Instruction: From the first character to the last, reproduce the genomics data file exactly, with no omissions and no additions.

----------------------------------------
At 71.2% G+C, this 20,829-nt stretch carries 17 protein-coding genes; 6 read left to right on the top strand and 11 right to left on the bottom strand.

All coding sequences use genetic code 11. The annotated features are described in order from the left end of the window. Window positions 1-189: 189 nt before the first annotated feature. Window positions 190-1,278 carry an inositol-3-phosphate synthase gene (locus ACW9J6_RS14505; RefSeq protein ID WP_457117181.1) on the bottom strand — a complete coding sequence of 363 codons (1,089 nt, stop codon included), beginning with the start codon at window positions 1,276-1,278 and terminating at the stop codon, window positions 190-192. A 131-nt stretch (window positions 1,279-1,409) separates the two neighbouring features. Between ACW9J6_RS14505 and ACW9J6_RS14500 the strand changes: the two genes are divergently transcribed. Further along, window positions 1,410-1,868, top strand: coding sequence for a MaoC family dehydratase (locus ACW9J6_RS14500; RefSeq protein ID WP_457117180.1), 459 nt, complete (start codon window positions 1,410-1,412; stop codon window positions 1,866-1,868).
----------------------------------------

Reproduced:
At 71.2% G+C, this 20,829-nt stretch carries 17 protein-coding genes; 6 read left to right on the top strand and 11 right to left on the bottom strand.

All coding sequences use genetic code 11. The annotated features are described in order from the left end of the window. Window positions 1-189: 189 nt before the first annotated feature. Window positions 190-1,278 carry an inositol-3-phosphate synthase gene (locus ACW9J6_RS14505; RefSeq protein ID WP_457117181.1) on the bottom strand — a complete coding sequence of 363 codons (1,089 nt, stop codon included), beginning with the start codon at window positions 1,276-1,278 and terminating at the stop codon, window positions 190-192. A 131-nt stretch (window positions 1,279-1,409) separates the two neighbouring features. Between ACW9J6_RS14505 and ACW9J6_RS14500 the strand changes: the two genes are divergently transcribed. Further along, window positions 1,410-1,868, top strand: coding sequence for a MaoC family dehydratase (locus ACW9J6_RS14500; RefSeq protein ID WP_457117180.1), 459 nt, complete (start codon window positions 1,410-1,412; stop codon window positions 1,866-1,868).